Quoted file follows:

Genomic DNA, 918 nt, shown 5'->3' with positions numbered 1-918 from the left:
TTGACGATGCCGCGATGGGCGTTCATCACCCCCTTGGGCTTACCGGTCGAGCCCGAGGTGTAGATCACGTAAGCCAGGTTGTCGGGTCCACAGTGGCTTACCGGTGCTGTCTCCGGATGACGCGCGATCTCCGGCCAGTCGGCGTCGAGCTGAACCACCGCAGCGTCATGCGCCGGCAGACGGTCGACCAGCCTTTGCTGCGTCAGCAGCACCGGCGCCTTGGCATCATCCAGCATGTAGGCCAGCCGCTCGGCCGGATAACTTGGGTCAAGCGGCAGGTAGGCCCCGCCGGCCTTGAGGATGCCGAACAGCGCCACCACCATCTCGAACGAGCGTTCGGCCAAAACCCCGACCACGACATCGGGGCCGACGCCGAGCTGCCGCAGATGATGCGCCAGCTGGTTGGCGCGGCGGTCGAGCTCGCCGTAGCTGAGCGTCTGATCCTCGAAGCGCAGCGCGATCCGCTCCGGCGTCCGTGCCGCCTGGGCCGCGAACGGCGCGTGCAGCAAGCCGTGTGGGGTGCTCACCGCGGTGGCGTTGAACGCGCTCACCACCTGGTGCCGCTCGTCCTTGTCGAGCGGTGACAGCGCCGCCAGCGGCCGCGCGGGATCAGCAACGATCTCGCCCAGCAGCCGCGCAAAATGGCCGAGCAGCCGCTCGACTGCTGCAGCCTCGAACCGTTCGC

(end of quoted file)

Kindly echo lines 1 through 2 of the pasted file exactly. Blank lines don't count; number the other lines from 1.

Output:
Genomic DNA, 918 nt, shown 5'->3' with positions numbered 1-918 from the left:
TTGACGATGCCGCGATGGGCGTTCATCACCCCCTTGGGCTTACCGGTCGAGCCCGAGGTGTAGATCACGTAAGCCAGGTTGTCGGGTCCACAGTGGCTTACCGGTGCTGTCTCCGGATGACGCGCGATCTCCGGCCAGTCGGCGTCGAGCTGAACCACCGCAGCGTCATGCGCCGGCAGACGGTCGACCAGCCTTTGCTGCGTCAGCAGCACCGGCGCCTTGGCATCATCCAGCATGTAGGCCAGCCGCTCGGCCGGATAACTTGGGTCAAGCGGCAGGTAGGCCCCGCCGGCCTTGAGGATGCCGAACAGCGCCACCACCATCTCGAACGAGCGTTCGGCCAAAACCCCGACCACGACATCGGGGCCGACGCCGAGCTGCCGCAGATGATGCGCCAGCTGGTTGGCGCGGCGGTCGAGCTCGCCGTAGCTGAGCGTCTGATCCTCGAAGCGCAGCGCGATCCGCTCCGGCGTCCGTGCCGCCTGGGCCGCGAACGGCGCGTGCAGCAAGCCGTGTGGGGTGCTCACCGCGGTGGCGTTGAACGCGCTCACCACCTGGTGCCGCTCGTCCTTGTCGAGCGGTGACAGCGCCGCCAGCGGCCGCGCGGGATCAGCAACGATCTCGCCCAGCAGCCGCGCAAAATGGCCGAGCAGCCGCTCGACTGCTGCAGCCTCGAACCGTTCGC